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A real-life anti-smoking ad

Posted: September 19, 2013 12:08 p.m.
Updated: September 20, 2013 1:00 a.m.

Terrie Hall, 53, a real life anti-smoking ad in the flesh died this week after a 13-year battle with mouth and throat cancer.

Hall, a North Carolina native, started smoking at 13. By age 17, she was smoking about two packs of cigarettes a day. In 2000, Hall found a sore in her mouth; a biopsy revealed that she had mouth cancer. In December of 2000, doctors found tumors in her throat.

In an interview with the Centers for Disease Control and Prevention (CDC), Hall said she remembers smoking “up to the front door of the hospital” the day she had her surgery.

“That’s how addicted I was,” she said. “And I didn’t know that that I was so addicted until after I got out of the hospital, when I went home. I went straight to my bedroom, picked up a cigarette, put it in my mouth and lit it; and for the first time I really looked at myself in the mirror. I thought ‘Terri, what are you doing? You have a whole in your neck and you’re getting ready to use what did it to you.’”

Hall starred in CDC commercials in 2012. In one of her most startling videos, which has almost 3 million YouTube views, Hall shows people how she gets ready for the day as after a laryngectomy and throat cancer treatment. Hall is seen putting in her dentures, placing a wig on her head, and putting in her hands-free device and then placing a scarf around her neck to cover the device. The ad was a part of the CDC’s first paid national education campaign called “Tips from Former Smokers.” Hall’s voice box was removed soon after she learned that she had lung cancer in 2001; she recorded her commercial with an electrolarynx, used to help those who have lost their voicebox speak clearly.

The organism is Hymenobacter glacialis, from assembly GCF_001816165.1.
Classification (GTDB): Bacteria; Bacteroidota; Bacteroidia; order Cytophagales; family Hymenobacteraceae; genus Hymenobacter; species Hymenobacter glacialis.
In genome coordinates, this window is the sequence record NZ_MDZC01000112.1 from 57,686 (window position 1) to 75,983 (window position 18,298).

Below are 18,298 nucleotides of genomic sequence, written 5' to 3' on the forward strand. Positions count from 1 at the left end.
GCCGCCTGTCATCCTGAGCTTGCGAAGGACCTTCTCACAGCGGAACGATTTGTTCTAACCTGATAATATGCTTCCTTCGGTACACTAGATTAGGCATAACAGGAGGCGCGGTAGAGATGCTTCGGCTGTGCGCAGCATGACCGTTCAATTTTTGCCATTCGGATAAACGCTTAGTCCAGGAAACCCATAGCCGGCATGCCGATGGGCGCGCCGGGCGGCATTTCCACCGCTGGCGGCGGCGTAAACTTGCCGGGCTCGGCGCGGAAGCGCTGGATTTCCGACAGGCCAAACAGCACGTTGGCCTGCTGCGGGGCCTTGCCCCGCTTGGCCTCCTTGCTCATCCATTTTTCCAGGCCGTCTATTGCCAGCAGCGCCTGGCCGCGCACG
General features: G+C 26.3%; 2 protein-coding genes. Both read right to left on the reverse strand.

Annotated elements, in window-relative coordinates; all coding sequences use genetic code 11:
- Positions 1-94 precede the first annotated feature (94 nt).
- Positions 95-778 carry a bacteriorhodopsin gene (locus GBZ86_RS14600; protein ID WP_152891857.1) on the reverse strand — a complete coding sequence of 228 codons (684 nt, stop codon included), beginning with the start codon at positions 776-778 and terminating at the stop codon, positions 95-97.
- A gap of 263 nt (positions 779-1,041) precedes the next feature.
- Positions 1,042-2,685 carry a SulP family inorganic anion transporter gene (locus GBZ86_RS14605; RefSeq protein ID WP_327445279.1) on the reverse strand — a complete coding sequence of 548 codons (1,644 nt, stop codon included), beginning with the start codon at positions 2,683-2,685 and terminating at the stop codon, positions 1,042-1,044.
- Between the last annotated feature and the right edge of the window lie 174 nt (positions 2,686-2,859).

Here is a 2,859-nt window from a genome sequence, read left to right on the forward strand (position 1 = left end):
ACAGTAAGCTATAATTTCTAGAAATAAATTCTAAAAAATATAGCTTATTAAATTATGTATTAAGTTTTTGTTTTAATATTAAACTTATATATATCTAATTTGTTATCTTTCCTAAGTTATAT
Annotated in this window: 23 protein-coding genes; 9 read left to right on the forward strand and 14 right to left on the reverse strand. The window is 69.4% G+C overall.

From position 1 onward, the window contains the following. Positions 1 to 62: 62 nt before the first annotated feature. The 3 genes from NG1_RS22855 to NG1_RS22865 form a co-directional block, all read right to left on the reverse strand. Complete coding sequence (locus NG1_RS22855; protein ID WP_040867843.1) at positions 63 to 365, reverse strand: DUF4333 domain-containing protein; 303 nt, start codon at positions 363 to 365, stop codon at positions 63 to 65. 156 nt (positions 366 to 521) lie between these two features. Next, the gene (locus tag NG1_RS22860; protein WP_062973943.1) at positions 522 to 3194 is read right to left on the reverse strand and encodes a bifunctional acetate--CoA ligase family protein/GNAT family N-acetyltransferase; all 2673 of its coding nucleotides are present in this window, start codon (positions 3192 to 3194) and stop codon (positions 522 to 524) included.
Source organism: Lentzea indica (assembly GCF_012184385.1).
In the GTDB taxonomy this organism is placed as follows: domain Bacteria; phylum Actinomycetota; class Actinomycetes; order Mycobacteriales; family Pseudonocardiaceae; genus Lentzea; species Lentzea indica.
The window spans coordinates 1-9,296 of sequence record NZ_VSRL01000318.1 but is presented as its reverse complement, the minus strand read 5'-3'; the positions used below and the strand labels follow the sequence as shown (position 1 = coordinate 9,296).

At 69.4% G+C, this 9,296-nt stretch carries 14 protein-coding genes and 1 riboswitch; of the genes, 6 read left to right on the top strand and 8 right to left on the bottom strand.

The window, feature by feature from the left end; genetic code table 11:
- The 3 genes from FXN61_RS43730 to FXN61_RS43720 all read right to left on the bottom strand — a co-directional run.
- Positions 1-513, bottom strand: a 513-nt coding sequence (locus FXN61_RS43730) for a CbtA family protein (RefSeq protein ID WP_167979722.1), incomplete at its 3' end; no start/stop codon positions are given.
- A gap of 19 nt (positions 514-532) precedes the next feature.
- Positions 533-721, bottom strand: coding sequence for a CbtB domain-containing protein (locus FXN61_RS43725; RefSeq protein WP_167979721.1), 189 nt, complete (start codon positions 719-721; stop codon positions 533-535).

Although some people may get offended at similar commercials, it is admirable that they’ve invested so much time and have had so many former smokers willing to share their stories. Without their willingness to share their struggles and the lessons they’ve learned dealing with the effects of long-term tobacco use, the campaign wouldn’t have been nearly as effective. Equally as effective are the stories of people who have lost loved ones because of their smoking addiction.

Next year will mark the 50th anniversary of the first Surgeon General’s Report on how smoking is linked to lung cancer. Smoking also can increase the chances for heart disease, stroke, chronic bronchitis and emphysema, infertility as well as several types of cancers. The use of tobacco products can also cause Beurger’s Disease, a rare disease that destroys the skin by inflaming blood vessels. Halting the use of all kinds of tobacco is the only way to prevent Beruger’s, according to the Mayo Clinic.

The CDC’s efforts to continue the conversation about the effects of smoking are important, as smoking is the leading cause of preventable death and disease in the U.S., according to the CDC. The CDC reported that smoking costs Americans $96 billion in “direct health care” and $97 billion in “lost productivity” every year. The Lancet, a medical journal, estimated that 1.6 million smokers have made attempts to quit smoking since the start of the CDC’s ad campaign. About 100,000 people will stop smoking permanently, they said.

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